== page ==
Seed Food & Wine Week, the nation's first plant-based food and wine fest and a signature Miami event, just marked a milestone: year five.
The festival, named one of the top three wine festival in the U.S. by USA Today, has grown exponentially since its inception, expanding to include an LA edition too.
In honor of the fifth year of this plant-based smorgasbord, here are five memorable moments from the weeklong celebration:
1. A local eatery won Best Veggie Burger in America. For the fourth year in a row, chefs and eateries traveled from across the country to compete for the coveted title of Best Veggie Burger in America. Fort Lauderdale's Green Bar & Kitchen, led by chef Charlie Grippo, teamed up with Field Roast culinary master Tommy McDonald to create the BAD (Breakfast All Day) burger. It featured a Field Roast patty topped with Just Egg, a hash brown, and maple "bacon" atop a locally made L'Artisane Creative Bakery croissant. As far as crowd faves, Denver's Meta Burger won the top spot followed by Green Bar and Planta South Beach.
2. There was a public proposal. Right after winning the burger battle, Green Bar & Kitchen co-owner Charlie Grippo publicly proposed to partner Elena Pezzo. It also happened to be her birthday. Pezzo literally swooned (nearly fainting) in excitement, and the crowd went wild.
3. Celebs were all over the place. A-list vegan all-stars were roaming around Seed all weekend, making art, doing cooking demos, speaking on panels, hosting dinners, posing for photos, and chatting with fans. The list included bodybuilder Torre Washington (recent New Times cover model), chef Chloe Coscarelli, Bad Ass Vegan John Lewis, cookbook authors Caitlin Shoemaker (From My Bowl) and Jackie Sobon (Vegan Yack Attack), chefs Rich Landau and Kate Jacoby, and many more.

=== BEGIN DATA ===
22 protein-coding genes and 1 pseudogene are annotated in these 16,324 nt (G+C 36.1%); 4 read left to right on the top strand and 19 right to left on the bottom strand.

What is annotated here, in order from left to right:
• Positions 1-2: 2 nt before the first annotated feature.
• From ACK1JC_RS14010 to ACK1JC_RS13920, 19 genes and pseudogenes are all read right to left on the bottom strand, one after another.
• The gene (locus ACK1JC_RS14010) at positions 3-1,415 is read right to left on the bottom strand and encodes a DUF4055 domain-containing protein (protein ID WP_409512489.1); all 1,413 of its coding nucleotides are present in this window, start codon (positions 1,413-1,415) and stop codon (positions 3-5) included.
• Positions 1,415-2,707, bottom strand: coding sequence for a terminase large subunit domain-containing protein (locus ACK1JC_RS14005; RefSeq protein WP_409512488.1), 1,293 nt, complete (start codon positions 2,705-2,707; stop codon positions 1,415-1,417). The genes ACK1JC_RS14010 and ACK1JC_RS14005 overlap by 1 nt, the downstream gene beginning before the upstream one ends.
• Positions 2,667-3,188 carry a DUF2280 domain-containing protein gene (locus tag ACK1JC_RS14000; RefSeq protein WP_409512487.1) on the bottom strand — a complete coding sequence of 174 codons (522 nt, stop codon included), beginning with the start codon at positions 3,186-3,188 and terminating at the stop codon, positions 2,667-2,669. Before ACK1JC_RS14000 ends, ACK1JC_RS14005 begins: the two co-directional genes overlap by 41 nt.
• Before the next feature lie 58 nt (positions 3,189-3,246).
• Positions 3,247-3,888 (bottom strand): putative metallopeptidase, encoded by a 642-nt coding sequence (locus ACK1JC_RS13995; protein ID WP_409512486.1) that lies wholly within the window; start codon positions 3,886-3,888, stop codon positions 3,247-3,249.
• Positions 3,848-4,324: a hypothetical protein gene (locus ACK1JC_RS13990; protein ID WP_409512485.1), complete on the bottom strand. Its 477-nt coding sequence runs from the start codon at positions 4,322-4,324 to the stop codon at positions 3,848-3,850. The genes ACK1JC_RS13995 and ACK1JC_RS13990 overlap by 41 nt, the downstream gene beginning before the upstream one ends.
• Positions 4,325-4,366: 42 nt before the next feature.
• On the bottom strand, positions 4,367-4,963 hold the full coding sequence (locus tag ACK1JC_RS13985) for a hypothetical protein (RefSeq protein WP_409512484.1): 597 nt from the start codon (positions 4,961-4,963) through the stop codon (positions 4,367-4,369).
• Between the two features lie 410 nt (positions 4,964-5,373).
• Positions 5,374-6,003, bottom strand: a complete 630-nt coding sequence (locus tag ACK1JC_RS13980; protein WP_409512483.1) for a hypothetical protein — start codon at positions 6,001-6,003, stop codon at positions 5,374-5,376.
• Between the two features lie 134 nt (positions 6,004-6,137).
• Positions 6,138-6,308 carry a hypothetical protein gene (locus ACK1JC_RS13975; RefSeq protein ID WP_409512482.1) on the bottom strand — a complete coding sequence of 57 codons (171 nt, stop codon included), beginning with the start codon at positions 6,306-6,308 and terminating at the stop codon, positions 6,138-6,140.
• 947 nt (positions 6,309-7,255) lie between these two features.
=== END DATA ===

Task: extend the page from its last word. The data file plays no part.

4. Vegan artist Constantin LeFou debuted a new installation. The street artist, who's famous for his Vegan Club creations starring celebrities, rolled out a new series of installations at Seed events. The "missing" posters featured the likeness of different animals, from baby turkeys to chickens to cows. The turkey piece, for example, reads "Missing Baby Turkey, last seen on
5. Seed aimed for a zero-carbon footprint. This year, the festival partnered with volunteer students and a whole host of organizations in order to cut back on waste and reduce the event's environmental impact. There were recycling and composting bins, no plastic straws on
And, of course, there was the food. From two sold-out, chef-hosted dinners to an all-you-can-eat burger battle to a festival day with over 100 vendors, the week featured a massive quantity of plant-based eats. Donuts with edible glitter, chili cheese dogs, barbecue burgers, pepperoni pizzas, pitaya bowls, crab cake benedict, japchae noodles, churros with chocolate sauce, spicy tuna rolls, beet ceviche, jackfruit ropa vieja, and countless other options made it clear that vegans need never sacrifice on variety.
Seed cofounder Alison Burgos told New Times she was pleased with the success of this year's festival. "We're really in gratitude right now and feeling really proud of how the community came out and celebrated a plant-based lifestyle. From local artisan brands to national companies and everyone in between. From people who are vegans of 20 years to people who are just learning about eating a more whole food plant forward lifestyle, I saw kindness and connection and joy at the heart of each event, and we're so thankful for that."
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